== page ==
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Rate-of-return dominance and efficiency in an experimental economy

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  • Gabriele Camera
  • Charles Noussair
  • Steven Tucker

Abstract

One of the main challenges for monetary economics is to explain the use of assets that are dominated in rate-of-return as media of exchange. We use experimental methods to study how a fiat money might come to be used in transactions when an identically marketable, dividend-bearing asset, a consol, is also available. Our experimental economies, which have an overlapping generations structure, have the property that the only stationary rational expectations equilibria (SREE) require exclusive use of the consol as the medium of exchange. In a baseline treatment, agents use the consol exclusively, as would occur in an SREE. However, in other treatments, we observe episodes of rate-of-return dominance,with consistent use of fiat money as a medium of exchange. The results show that two properties of our economies are associated with the rate of return dominance anomaly. The first is a history of trading with fiat money, prior to the introduction of the consol. The second is the timing of the dividend payment; when the dividend payment follows the execution of trades between generations, hoarding of the consol occurs on the part of the old, who earn dividends by hoarding. In our economies, settling transactions with a dividend-bearing asset does not improve allocations over those resulting from trading with fiat money. Copyright Springer-Verlag Berlin Heidelberg 2003

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Bibliographic Info

Article provided by Springer in its journal Economic Theory.

Volume (Year): 22 (2003)
Issue (Month): 3 (October)
Pages: 629-660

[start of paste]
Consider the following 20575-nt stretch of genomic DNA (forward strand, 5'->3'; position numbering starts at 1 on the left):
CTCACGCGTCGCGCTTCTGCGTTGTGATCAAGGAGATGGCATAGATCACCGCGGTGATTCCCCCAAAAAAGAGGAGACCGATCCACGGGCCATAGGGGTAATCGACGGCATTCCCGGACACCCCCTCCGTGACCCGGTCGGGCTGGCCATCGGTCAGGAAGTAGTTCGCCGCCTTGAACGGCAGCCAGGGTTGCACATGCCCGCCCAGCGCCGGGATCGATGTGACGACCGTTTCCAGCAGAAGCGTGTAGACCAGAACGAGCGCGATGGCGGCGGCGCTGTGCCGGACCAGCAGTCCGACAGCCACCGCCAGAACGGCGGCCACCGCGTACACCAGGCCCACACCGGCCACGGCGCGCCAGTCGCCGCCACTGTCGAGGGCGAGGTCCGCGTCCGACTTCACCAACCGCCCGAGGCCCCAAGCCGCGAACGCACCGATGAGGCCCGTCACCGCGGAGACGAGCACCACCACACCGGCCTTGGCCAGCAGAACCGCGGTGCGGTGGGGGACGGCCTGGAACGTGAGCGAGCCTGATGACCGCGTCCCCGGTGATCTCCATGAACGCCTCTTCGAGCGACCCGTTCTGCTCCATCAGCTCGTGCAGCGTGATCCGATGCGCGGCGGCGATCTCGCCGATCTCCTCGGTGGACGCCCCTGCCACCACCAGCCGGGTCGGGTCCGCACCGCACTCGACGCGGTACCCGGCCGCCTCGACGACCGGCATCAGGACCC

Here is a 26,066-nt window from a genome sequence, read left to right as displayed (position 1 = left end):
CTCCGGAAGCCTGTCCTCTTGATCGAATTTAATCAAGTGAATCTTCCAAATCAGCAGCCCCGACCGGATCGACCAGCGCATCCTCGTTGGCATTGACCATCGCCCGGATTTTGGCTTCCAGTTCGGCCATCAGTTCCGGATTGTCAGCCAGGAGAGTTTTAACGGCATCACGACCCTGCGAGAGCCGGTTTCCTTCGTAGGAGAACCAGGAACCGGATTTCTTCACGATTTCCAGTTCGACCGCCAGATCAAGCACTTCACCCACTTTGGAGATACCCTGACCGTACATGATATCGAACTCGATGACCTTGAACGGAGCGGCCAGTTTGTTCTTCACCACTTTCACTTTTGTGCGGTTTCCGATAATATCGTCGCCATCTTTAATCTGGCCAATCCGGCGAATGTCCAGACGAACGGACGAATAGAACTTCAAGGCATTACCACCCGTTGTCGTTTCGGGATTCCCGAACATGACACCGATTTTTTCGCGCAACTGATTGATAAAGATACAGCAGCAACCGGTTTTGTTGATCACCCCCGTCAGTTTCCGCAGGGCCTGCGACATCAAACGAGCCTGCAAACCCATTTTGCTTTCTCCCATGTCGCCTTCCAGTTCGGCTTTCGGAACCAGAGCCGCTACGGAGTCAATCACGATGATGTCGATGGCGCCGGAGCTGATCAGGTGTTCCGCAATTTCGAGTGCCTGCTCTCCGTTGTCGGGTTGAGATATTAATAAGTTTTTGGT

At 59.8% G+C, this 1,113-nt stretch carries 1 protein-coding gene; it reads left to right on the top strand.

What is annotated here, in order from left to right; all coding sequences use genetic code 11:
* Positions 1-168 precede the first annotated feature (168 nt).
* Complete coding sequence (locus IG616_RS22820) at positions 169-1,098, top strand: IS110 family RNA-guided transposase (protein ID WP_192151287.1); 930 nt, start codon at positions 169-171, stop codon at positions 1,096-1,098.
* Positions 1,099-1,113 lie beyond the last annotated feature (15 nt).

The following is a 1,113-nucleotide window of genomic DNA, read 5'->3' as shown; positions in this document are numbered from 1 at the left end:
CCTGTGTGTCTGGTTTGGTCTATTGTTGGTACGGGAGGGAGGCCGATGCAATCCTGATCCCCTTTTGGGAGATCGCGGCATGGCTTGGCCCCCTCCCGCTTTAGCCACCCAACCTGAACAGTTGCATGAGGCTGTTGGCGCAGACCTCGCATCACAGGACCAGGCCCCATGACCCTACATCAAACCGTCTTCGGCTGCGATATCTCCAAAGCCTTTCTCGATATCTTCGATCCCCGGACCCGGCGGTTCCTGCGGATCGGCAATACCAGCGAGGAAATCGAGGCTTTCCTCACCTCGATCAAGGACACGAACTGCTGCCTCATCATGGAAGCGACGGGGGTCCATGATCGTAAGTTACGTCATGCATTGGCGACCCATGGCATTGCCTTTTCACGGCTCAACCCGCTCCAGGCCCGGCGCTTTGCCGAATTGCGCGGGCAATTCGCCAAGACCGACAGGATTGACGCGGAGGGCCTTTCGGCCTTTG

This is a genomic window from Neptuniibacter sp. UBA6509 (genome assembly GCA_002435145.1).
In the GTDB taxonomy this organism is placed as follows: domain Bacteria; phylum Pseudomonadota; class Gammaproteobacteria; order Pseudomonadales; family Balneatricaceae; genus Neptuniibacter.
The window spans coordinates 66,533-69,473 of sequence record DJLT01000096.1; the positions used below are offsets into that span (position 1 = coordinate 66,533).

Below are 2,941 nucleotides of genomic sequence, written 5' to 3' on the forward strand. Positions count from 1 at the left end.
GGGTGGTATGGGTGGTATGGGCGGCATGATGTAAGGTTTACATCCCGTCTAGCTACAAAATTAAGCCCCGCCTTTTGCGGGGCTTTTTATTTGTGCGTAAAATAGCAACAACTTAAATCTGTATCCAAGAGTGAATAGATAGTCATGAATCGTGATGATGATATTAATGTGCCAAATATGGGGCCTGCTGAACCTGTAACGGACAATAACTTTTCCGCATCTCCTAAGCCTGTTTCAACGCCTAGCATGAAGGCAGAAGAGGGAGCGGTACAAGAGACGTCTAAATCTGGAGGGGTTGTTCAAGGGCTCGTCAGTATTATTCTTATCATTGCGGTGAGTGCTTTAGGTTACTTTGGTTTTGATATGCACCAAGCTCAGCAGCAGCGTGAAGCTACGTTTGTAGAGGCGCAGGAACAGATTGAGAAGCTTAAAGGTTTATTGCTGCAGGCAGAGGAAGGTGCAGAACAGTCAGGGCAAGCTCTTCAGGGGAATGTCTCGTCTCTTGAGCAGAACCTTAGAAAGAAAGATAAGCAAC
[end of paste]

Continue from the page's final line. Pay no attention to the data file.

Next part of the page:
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Handle: RePEc:spr:joecth:v:22:y:2003:i:3:p:629-660

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Keywords: Keywords and Phrases: Experimental overlapping generations model; Monetary equilibrium; Rate of return dominance.; JEL Classification Numbers: C92; E42.;

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Citations

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Cited by:
  1. Frederic Koessler & Charles Noussair & Anthony Ziegelmeyer, 2007. "Information Aggregation and Beliefs in Experimental Parimutuel Betting Markets," Jena Economic Research Papers 2007-033, Friedrich-Schiller-University Jena, Max-Planck-Institute of Economics.
  2. Dror Goldberg, 2012. "The tax-foundation theory of fiat money," Economic Theory, Springer, vol. 50(2), pages 489-497, June.
  3. Vernon L. Smith, 2003. "Constructivist and Ecological Rationality in Economics," American Economic Review, American Economic Association, vol. 93(3), pages 465-508, June.
  4. David Andolfatto, 2005. "On the Coexistence of Money and Bonds," 2005 Meeting Papers 9, Society for Economic Dynamics.
  5. Deck, Cary A. & McCabe, Kevin A. & Porter, David P., 2006. "Why stable fiat money hyperinflates: Results from an experimental economy," Journal of Economic Behavior & Organization, Elsevier, vol. 61(3), pages 471-486, November.
  6. John Duffy & Daniela Puzzello, 2014. "Gift Exchange versus Monetary Exchange: Theory and Evidence," American Economic Review, American Economic Association, vol. 104(6), pages 1735-76, June.
  7. Valev, Neven T., 2010. "The hysteresis of currency substitution: Currency risk vs. network externalities," Journal of International Money and Finance, Elsevier, vol. 29(2), pages 224-235, March.
  8. John Duffy, 2008. "Macroeconomics: A Survey of Laboratory Research," Working Papers 334, University of Pittsburgh, Department of Economics, revised Jun 2014.
  9. Daniela Puzzello & Brit Grosskpof & John Duffy, 2011. "Gift Exchange versus Monetary Exchange: Experimental Evidence," 2011 Meeting Papers 1153, Society for Economic Dynamics.

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